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Management of Breech Presentation (Green-top Guideline No. 20b)

Published: 16/03/2017

You can also access this guideline in PDF.

New evidence and guidance in this field were reviewed at the February 2020 Guidelines Committee meeting and it was decided that revision of this guideline would be deferred for 3 years (May 2023). The version available on the website and app will remain valid until replaced.

This is the fourth edition of this guideline, first published in 1999 and revised in 2001 and 2006 under the same title.

The aim of this guideline is to aid decision making regarding the route of delivery and choice of various techniques used during delivery. It does not include antenatal or postnatal care. Information regarding external cephalic version is the topic of the separate Royal College of Obstetricians and Gynaecologists Green-top Guideline No. 20a, External Cephalic Version and Reducing the Incidence of Term Breech Presentation.

Breech presentation occurs in 3–4% of term deliveries and is more common in preterm deliveries and nulliparous women. Breech presentation is associated with uterine and congenital abnormalities, and has a significant recurrence risk. Term babies presenting by the breech have worse outcomes than cephalic presenting babies, irrespective of the mode of delivery.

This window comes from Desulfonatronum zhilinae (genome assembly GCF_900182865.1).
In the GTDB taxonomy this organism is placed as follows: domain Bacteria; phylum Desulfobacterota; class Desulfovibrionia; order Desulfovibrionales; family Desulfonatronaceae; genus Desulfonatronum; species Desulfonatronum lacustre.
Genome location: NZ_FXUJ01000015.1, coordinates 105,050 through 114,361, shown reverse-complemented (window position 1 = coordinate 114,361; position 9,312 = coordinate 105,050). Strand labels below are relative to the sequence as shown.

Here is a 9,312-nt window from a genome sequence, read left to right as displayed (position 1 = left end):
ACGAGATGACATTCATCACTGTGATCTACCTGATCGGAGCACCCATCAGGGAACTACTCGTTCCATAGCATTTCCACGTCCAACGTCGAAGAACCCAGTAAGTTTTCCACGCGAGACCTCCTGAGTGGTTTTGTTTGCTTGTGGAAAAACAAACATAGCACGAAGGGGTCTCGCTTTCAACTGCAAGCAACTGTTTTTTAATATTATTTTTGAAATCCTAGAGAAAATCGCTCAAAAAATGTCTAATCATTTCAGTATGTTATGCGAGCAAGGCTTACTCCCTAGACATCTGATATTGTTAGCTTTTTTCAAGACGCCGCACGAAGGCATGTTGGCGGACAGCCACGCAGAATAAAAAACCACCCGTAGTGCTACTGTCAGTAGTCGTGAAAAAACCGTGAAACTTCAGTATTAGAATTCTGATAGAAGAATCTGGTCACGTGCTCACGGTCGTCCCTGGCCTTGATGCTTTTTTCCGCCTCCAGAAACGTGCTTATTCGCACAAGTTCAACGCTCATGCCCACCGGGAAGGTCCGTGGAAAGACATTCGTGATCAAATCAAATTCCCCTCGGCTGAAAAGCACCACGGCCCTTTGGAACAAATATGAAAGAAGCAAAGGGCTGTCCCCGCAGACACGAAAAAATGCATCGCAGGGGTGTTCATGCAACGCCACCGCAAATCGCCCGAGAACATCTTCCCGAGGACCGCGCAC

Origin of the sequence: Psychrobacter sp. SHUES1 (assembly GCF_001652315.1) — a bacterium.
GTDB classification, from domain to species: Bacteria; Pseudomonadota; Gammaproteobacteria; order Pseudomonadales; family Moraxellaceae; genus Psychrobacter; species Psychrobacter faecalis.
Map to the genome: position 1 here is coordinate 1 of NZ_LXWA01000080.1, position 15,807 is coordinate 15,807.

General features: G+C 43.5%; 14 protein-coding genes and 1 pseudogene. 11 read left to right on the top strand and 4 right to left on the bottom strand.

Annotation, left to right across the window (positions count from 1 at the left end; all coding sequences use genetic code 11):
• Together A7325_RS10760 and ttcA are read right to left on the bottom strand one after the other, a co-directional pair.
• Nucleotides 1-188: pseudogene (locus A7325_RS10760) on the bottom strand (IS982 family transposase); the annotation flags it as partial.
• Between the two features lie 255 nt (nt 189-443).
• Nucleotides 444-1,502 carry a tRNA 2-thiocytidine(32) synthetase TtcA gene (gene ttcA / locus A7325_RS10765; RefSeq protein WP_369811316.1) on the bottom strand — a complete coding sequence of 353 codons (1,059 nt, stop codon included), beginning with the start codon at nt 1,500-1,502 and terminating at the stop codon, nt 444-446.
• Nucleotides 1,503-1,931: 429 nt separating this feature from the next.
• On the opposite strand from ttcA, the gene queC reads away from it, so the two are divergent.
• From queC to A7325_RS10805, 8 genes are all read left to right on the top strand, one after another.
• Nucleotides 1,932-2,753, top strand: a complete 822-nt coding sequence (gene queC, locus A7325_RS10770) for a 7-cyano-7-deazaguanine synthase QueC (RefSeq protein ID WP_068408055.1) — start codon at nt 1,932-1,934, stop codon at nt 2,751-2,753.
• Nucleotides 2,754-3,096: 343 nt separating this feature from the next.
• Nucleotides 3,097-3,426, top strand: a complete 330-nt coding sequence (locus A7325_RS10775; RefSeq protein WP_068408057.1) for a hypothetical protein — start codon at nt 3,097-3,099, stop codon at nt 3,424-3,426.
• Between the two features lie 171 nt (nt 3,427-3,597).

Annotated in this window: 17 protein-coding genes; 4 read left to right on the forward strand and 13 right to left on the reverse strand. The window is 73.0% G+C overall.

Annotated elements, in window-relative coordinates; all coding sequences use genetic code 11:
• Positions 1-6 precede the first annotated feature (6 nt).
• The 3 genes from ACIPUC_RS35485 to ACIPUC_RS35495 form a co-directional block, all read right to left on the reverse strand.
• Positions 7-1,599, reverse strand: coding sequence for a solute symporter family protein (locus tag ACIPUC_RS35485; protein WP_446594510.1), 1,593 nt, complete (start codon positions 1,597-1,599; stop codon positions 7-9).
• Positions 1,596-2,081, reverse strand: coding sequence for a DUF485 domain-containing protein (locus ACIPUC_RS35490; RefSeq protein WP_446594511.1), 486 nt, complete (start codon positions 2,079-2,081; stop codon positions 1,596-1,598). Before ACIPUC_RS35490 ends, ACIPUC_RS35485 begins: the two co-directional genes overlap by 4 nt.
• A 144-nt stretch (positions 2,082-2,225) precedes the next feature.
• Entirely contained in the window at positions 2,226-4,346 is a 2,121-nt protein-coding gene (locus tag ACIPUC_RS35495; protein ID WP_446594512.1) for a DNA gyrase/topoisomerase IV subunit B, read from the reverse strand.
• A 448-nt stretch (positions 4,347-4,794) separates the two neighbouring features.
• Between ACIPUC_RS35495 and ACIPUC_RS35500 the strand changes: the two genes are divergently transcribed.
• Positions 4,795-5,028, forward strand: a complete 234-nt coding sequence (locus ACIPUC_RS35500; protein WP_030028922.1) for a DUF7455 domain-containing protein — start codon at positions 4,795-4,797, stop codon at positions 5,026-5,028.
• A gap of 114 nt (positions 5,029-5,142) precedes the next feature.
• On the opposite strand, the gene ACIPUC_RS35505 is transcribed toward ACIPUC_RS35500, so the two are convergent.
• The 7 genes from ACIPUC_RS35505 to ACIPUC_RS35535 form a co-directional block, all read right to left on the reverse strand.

A large reduction in the incidence of planned vaginal breech birth followed publication of the Term Breech Trial. Nevertheless, due to various circumstances vaginal breech births will continue. Lack of experience has led to a loss of skills essential for these deliveries. Conversely, caesarean section can has serious long-term consequences.

Declaration of interests:

Mr M Griffiths FRCOG, Eaton Bray is a member of Doctors for a Woman's right to Choose on Abortion. He is an unpaid member of a Quality Standards Advisory Committee at NICE, for which he does receive expenses for related travel, accommodation and meals.

Mr LWM Impey FRCOG, Oxford is Director of Oxford Fetal Medicine Ltd. and a member of the International Society of Ultrasound in Obstetrics and Gynecology. He also holds patents related to ultrasound processing, which are of no relevance to the Breech guidelines.

Professor DJ Murphy FRCOG, Dublin provides medicolegal expert opinions in Scotland and Ireland for which she is remunerated.

Dr LK Penna FRCOG, London: None declared.

Patient information

Information for women about breech baby at the end of pregnancy